Critics' Picks: Sims, Blue Sky Blackout, Old 97's, and more

Sims (CD-release)

Saturday 2.19 at Fine Line Music Café

Calling Doomtree Minneapolis's indie-rap analogue to the Wu-Tang Clan might be bordering on cliché at this point—and a somewhat misleading cliché at that. But when you have a huge hip-hop collective cranking out top-notch solo albums at a rate like we've seen over the last couple of years—P.O.S.'s Never Better, Dessa's A Badly Broken Code, Paper Tiger's Made Like Us, and Lazerbeak's Legend Recognize Legend chief amongst them—it's hard not to think of a frozen-North equivalent to the legendary run that came out of Shaolin in '95-'96. Sims's Bad Time Zoo adds on to that impressive streak, with subject matter that touches on the personal-as-political (and vice versa) and the kind of authoritative flow that emphasizes the truth in the familiar. Nobody's safe from his incendiary focus—"less emotion, more emulsion," as he spits in the chorus to "Burn It Down"—and everyone from liberal-lite do-not-enough-gooders ("One Dimensional Man") to pop-chart perpetrators ("Radio Opaque") gets mowed down under a suite of stress-funk Lazerbeak beats and one of the sharpest lyrical blades in Doomtree's Swiss Army knife. Every member of the Doomtree crew is slated to make appearances at tonight's CD-release show, along with local DJ favorite and Bad Time Zoo scratch provider Plain Ole Bill. 18+. $10/$12 at the door. 8 p.m. 318 First Ave. N., Minneapolis; 612.338.8100. —Nate Patrin


Sims breaks out with Bad Time Zoo
courtesy of the artist
Sims breaks out with Bad Time Zoo

Location Info


Fine Line Music Cafe

318 1st Ave. N.
Minneapolis, MN 55401

Category: Bars and Clubs

Region: Minneapolis (Downtown)

Wednesday 2.16 at Cabooze

Galactic's furious future funk ties the myriad facets of New Orleans musical tradition—jazz, brass bands, Mardi Gras Indians, the second line—to the contemporary realm of hip hop, acid jazz, rock, and the avant-garde. The band's ever-adventurous core quintet conjures a ferocious groove anchored by extraordinary drummer Stanton Moore and then wanders far and wide, invariably with an extensive guest krewe ranging from Crescent City icons to cutting-edge rappers. Last year's Ya-Ka-May featured the likes of Irma Thomas and Trombone Shorty, plus an array of artists from the Big Easy hip-hop subculture called bounce. This time around Galactic will be joined by Living Colour vocalist Corey Glover and trombonist Corey Henry of the ReBirth Brass Band. Opening will be the Bridge, a Baltimore band with New Orleans and swamp pop inclinations. 18+. $20/$22 at the door. 8 p.m. 917 Cedar Ave. S., Minneapolis; 612.338.6425. —Rick Mason

John Devine (CD-release)

Wednesday 2.16 at Loring Pasta Bar

A stalwart of the Twin Cities music scene for several decades, saxophonist and composer John Devine is perhaps most known for IMP ORK, the sizable improvisational ensemble that sometimes worked with the likes of Julius Hemphill and Roscoe Mitchell, as well as for his long tenure playing solo sax at the two incarnations of the Loring Bar. Devine will mark the release of his long overdue album A Little O' That with this performance featuring many of his longtime associates, including cellist Michelle Kinney, trumpeter Jon Pemberton, tuba player Tom Wells, bassist Brock Thorson, and drummer Alden Ikeda. Devine is a superior player whose brawny tone and versatile, often prickly ideas set a strong fulcrum for finely conceived, insinuating original music. There's one smart cover (Monk's "North of the Sunset") on an album that wildly ventures from free jazz maelstroms and post-bop workouts to touches of flamenco, swing, and funk, plus rivulets of sinuous blues, classical, and the avant-garde. Free. 6 p.m. 327 14th Ave. SE, Minneapolis; 612.378.4849. —Rick Mason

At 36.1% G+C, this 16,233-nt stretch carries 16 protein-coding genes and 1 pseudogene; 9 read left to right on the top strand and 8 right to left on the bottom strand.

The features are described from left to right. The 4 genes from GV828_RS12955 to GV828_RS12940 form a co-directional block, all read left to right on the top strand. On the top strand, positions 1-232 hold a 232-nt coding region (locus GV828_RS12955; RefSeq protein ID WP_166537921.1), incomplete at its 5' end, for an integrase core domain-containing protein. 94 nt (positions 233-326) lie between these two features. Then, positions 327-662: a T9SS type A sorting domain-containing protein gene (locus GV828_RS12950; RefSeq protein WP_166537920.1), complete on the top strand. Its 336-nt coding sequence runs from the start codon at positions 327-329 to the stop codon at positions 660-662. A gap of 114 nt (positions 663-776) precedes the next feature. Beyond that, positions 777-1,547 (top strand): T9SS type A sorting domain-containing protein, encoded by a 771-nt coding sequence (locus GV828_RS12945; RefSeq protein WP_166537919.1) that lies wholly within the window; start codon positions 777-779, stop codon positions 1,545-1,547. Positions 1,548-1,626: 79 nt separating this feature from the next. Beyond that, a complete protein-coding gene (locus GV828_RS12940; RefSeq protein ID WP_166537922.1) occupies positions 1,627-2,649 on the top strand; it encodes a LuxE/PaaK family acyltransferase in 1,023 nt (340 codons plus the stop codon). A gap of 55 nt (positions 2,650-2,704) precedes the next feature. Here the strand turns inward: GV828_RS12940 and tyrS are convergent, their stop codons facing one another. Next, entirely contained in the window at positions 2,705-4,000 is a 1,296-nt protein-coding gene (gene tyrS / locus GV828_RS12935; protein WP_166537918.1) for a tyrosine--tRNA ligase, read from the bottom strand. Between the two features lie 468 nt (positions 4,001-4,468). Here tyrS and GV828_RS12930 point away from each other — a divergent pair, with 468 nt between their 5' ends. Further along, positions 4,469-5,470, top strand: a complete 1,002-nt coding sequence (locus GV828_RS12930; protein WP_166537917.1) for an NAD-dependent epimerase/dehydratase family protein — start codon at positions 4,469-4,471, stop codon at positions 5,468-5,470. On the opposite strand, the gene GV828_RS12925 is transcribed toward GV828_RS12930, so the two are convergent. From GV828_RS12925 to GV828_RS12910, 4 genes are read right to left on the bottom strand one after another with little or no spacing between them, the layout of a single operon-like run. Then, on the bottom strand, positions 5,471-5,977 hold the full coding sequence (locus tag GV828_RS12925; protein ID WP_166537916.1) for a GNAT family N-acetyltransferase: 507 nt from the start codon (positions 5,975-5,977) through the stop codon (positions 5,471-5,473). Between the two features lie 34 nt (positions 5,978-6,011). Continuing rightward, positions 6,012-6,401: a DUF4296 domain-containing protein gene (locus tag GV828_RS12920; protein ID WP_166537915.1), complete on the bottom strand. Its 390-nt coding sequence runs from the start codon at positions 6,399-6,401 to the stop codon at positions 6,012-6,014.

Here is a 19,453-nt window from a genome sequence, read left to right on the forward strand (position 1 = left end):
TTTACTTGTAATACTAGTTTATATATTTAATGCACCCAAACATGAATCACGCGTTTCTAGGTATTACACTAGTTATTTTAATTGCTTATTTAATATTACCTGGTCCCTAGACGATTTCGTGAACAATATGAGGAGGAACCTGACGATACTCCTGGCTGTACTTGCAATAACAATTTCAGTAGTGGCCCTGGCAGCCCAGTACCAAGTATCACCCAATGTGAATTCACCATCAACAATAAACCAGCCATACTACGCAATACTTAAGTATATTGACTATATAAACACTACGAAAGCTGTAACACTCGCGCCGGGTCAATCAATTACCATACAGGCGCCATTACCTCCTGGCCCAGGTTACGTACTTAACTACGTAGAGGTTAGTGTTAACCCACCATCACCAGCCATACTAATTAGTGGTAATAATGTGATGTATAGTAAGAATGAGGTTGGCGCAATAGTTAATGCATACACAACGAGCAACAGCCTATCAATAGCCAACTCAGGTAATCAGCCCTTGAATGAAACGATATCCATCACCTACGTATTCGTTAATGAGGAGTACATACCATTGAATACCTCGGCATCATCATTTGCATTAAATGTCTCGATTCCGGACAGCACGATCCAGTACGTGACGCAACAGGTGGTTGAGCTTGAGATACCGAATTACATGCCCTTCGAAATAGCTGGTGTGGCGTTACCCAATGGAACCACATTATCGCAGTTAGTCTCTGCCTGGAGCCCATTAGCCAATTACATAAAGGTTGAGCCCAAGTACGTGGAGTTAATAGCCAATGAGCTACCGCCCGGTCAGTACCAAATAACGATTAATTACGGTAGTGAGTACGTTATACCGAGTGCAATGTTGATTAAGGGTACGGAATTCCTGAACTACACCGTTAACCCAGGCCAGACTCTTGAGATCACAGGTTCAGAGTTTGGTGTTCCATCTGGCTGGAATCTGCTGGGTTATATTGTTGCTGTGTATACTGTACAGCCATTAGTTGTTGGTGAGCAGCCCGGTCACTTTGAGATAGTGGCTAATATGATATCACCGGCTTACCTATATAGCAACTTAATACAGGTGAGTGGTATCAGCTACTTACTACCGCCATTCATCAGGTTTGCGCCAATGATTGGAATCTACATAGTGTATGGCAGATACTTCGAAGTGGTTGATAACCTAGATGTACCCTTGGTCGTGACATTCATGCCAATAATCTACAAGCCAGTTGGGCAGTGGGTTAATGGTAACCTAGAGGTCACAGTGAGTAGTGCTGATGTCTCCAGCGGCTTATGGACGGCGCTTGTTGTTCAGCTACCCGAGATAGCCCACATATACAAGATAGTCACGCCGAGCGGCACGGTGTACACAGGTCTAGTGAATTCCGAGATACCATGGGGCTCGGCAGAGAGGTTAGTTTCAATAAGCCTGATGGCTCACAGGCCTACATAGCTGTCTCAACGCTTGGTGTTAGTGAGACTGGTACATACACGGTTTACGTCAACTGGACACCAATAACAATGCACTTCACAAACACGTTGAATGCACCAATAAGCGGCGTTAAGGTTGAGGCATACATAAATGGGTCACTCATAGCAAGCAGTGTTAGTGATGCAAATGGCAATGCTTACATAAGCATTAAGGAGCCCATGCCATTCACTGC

Ladysmith Black Mambazo

Thursday 2.17 at Orchestra Hall

Though they caught the non-Zulu-speaking world's ear a quarter-century ago with Paul Simon, and launched a quarter-century before that, South Africa's Ladysmith Black Mambazo are still magnificent, still unlike anything else, and still led by the scratchy-voiced tenor who imagined their sound in a dream, Joseph Shabalala. Where the sleeve of 1974's third album, Umama Lo!, showed Shabalala and his various brothers and cousins posing with Mom, the a capella choir now includes four of his sons. The forthcoming children's album, Songs from a Zulu Farm, celebrates the rural life of Shabalala's childhood. (It closes with a hilarious and beautiful version of "Old MacDonald.") Yet the zipping, dipping, astoundingly unified sound of these voices together—as synonymous with democratic South Africa as Nelson Mandela—has evolved and reinvented itself over the years, and remains a wonder live. All ages. $22-$50. 7:30 p.m. 1111 Nicollet Mall, Minneapolis; 612.371.5656. —Peter S. Scholtes

Blue Sky Blackout (CD-release)

Friday 2.18 at Cause Spirits Soundbar

Jon Hunt is no stranger to Twin Cities music listeners—one of his earliest bands, Lunar 9, landed on our Picked to Click poll in the late '90s—but he brought out the big guns for his latest project, Blue Sky Blackout. Continuing in the vein of sprawling Brit rock that has characterized many of Hunt's other bands, BSB—nothing short of a supergroup—boasts perhaps his biggest sound yet, with former Astronaut Wife member Christian Erickson's booming vocals fronting a three-guitar wall of sound. John Hughes, the EP being unveiled tonight, mixes those ingredients together with an unabashed love for Doctor Who and '80s teen movies with the type of cocksure showmanship that only comes with years of experience. With Grant Cutler and Gorgeous Joe Johnson, Original Mark Edwards, and the Seeks. 21+. $6. 9 p.m. 3001 Lyndale Ave. S., Minneapolis; 612.822.600. —Jeff Gage

Josh Ritter & the Royal City Band

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